Page:Decline and Fall of the Roman Empire vol 1 (1897).djvu/84

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troops of modern Europe, were drawn from the meanest, and very frequently from the most profligate of mankind.

Discipline The public virtue of patriotism is derived from a strong sense of our own interest, in the preservation and prosperity of the free government of which we are members. Such a sentiment, which had rendered the legions of the republic almost invincible, could make but a very feeble impression on the mercenary servants of a despotic prince; and it became necessary to supply that defect by other motives, of a different, but very forcible nature; honour and religion. The peasant, or mechanic, imbibed the useful prejudice that he was advanced to the more dignified profession of arms, in which his rank and reputation would depend on his own valour: and that, although the prowess of a private soldier might escape the notice of fame, it would be in his power to confer glory or disgrace on the company, the legion, or even the army, to whose honours he was associated. On his first entrance into the service, an oath was administered to him, with every circumstance of solemnity. He promised never to desert his standard, to submit his own will to the commands of his leaders, and to sacrifice his life for the safety of the emperor and the empire[1]. The attachment of the Roman troops to their standards, was inspired by a united influence of religion and of honour. The golden eagle, which glittered in the front of the legion, was the object of their fondest devotion; nor was it esteemed less impious, than it was ignominious, to abandon that sacred ensign in the hour of danger.[2] These motives, which derived their strength from the imagination, were enforced by fears and hopes of a more substantial kind. Regular pay, occasional donatives, and a stated recompence, after the appointed term of service, alleviated the hardships of the military life,[3] whilst, on the other hand, it was impossible for cowardice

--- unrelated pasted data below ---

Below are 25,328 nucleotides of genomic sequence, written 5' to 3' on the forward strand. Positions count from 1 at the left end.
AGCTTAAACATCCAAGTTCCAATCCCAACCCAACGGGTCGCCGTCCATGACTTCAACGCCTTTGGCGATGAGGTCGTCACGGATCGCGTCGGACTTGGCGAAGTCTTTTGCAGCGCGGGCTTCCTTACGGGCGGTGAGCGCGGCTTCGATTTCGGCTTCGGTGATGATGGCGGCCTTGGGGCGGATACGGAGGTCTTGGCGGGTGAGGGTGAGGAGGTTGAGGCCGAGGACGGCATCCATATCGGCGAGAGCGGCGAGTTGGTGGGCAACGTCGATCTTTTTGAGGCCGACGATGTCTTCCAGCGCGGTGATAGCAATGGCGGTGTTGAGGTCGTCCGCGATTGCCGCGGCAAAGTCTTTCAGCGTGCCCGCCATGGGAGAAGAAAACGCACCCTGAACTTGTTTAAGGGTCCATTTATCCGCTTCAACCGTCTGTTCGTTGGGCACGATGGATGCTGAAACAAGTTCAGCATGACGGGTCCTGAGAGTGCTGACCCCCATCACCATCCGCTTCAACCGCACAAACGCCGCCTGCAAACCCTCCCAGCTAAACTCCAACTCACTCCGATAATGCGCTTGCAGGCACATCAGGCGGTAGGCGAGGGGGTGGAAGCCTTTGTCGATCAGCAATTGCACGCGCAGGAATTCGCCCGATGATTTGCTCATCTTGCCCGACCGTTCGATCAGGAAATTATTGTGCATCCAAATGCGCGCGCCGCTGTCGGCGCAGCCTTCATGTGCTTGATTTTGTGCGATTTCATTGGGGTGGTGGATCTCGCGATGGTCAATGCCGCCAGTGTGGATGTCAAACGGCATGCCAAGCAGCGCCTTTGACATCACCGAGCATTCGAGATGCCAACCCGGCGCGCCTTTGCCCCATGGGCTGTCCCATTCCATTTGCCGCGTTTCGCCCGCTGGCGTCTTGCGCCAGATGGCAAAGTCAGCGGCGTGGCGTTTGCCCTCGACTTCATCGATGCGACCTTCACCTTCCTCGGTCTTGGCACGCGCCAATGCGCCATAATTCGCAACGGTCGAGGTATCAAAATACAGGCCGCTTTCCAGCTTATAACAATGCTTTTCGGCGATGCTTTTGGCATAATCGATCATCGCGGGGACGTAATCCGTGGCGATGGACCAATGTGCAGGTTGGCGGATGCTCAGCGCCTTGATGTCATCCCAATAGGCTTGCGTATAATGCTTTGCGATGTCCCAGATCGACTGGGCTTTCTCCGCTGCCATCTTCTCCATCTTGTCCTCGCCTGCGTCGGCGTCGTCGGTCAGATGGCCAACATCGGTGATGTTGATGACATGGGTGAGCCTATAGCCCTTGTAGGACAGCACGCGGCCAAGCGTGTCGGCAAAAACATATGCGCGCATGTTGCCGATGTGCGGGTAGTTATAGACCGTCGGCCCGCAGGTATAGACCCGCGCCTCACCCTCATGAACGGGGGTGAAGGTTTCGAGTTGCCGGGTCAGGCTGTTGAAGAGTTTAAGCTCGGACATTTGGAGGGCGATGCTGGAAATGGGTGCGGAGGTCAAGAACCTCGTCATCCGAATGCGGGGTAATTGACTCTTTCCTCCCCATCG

1. The oath of service and fidelity to the emperor was annually renewed by the troops, on the first of January.
  2. Tacitus calls the Roman Eagles, Bellorum Deos. They were placed in a chapel in the camp, and with the other deities received the religious worship of the troops.
  3. See Gronovius de Pecunia vetere, I. iii. p. 120, &c. The emperor Domitian raised the annual stipend of the legionaries to twelve pieces of gold, which, in his time, was equivalent to about ten of our guineas. This pay, somewhat higher than our own, had been, and was afterwards, gradually increased, according to the progress of wealth and military government. After twenty years' service, the veteran received three thousand denarii (about one hundred pounds sterling), or a proportionable allowance of land. The pay and advantages of the guards were, in general, about double those of the legions.